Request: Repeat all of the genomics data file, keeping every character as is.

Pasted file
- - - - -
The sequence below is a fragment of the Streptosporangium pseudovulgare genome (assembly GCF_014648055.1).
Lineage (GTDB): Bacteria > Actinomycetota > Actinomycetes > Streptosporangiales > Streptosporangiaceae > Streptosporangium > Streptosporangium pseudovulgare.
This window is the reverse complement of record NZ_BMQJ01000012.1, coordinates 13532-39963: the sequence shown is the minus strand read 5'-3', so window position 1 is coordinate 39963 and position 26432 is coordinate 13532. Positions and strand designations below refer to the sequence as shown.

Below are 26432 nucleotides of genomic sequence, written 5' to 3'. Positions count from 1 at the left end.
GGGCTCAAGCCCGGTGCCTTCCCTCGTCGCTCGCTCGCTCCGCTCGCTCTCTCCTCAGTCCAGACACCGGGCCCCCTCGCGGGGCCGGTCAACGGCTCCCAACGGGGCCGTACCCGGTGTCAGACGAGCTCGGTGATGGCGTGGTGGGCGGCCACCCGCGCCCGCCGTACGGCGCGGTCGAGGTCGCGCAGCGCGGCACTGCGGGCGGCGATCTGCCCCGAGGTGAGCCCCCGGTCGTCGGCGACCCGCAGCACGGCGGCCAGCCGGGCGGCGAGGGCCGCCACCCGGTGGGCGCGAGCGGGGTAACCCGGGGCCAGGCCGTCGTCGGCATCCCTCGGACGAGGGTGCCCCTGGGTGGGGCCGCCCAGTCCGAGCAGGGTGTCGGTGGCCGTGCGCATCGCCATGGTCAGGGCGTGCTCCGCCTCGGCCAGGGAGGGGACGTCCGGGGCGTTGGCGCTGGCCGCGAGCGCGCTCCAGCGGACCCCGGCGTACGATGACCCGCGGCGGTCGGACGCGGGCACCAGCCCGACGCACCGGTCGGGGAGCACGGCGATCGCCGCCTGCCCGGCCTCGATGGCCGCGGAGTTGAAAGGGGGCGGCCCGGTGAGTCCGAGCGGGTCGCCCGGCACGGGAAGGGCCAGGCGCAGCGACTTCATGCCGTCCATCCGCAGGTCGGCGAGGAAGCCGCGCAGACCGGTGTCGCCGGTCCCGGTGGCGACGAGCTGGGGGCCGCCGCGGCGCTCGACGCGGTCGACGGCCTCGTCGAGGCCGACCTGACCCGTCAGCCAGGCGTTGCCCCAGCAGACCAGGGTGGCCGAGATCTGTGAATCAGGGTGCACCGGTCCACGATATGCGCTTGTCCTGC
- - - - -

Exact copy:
The sequence below is a fragment of the Streptosporangium pseudovulgare genome (assembly GCF_014648055.1).
Lineage (GTDB): Bacteria > Actinomycetota > Actinomycetes > Streptosporangiales > Streptosporangiaceae > Streptosporangium > Streptosporangium pseudovulgare.
This window is the reverse complement of record NZ_BMQJ01000012.1, coordinates 13532-39963: the sequence shown is the minus strand read 5'-3', so window position 1 is coordinate 39963 and position 26432 is coordinate 13532. Positions and strand designations below refer to the sequence as shown.

Below are 26432 nucleotides of genomic sequence, written 5' to 3'. Positions count from 1 at the left end.
GGGCTCAAGCCCGGTGCCTTCCCTCGTCGCTCGCTCGCTCCGCTCGCTCTCTCCTCAGTCCAGACACCGGGCCCCCTCGCGGGGCCGGTCAACGGCTCCCAACGGGGCCGTACCCGGTGTCAGACGAGCTCGGTGATGGCGTGGTGGGCGGCCACCCGCGCCCGCCGTACGGCGCGGTCGAGGTCGCGCAGCGCGGCACTGCGGGCGGCGATCTGCCCCGAGGTGAGCCCCCGGTCGTCGGCGACCCGCAGCACGGCGGCCAGCCGGGCGGCGAGGGCCGCCACCCGGTGGGCGCGAGCGGGGTAACCCGGGGCCAGGCCGTCGTCGGCATCCCTCGGACGAGGGTGCCCCTGGGTGGGGCCGCCCAGTCCGAGCAGGGTGTCGGTGGCCGTGCGCATCGCCATGGTCAGGGCGTGCTCCGCCTCGGCCAGGGAGGGGACGTCCGGGGCGTTGGCGCTGGCCGCGAGCGCGCTCCAGCGGACCCCGGCGTACGATGACCCGCGGCGGTCGGACGCGGGCACCAGCCCGACGCACCGGTCGGGGAGCACGGCGATCGCCGCCTGCCCGGCCTCGATGGCCGCGGAGTTGAAAGGGGGCGGCCCGGTGAGTCCGAGCGGGTCGCCCGGCACGGGAAGGGCCAGGCGCAGCGACTTCATGCCGTCCATCCGCAGGTCGGCGAGGAAGCCGCGCAGACCGGTGTCGCCGGTCCCGGTGGCGACGAGCTGGGGGCCGCCGCGGCGCTCGACGCGGTCGACGGCCTCGTCGAGGCCGACCTGACCCGTCAGCCAGGCGTTGCCCCAGCAGACCAGGGTGGCCGAGATCTGTGAATCAGGGTGCACCGGTCCACGATATGCGCTTGTCCTGC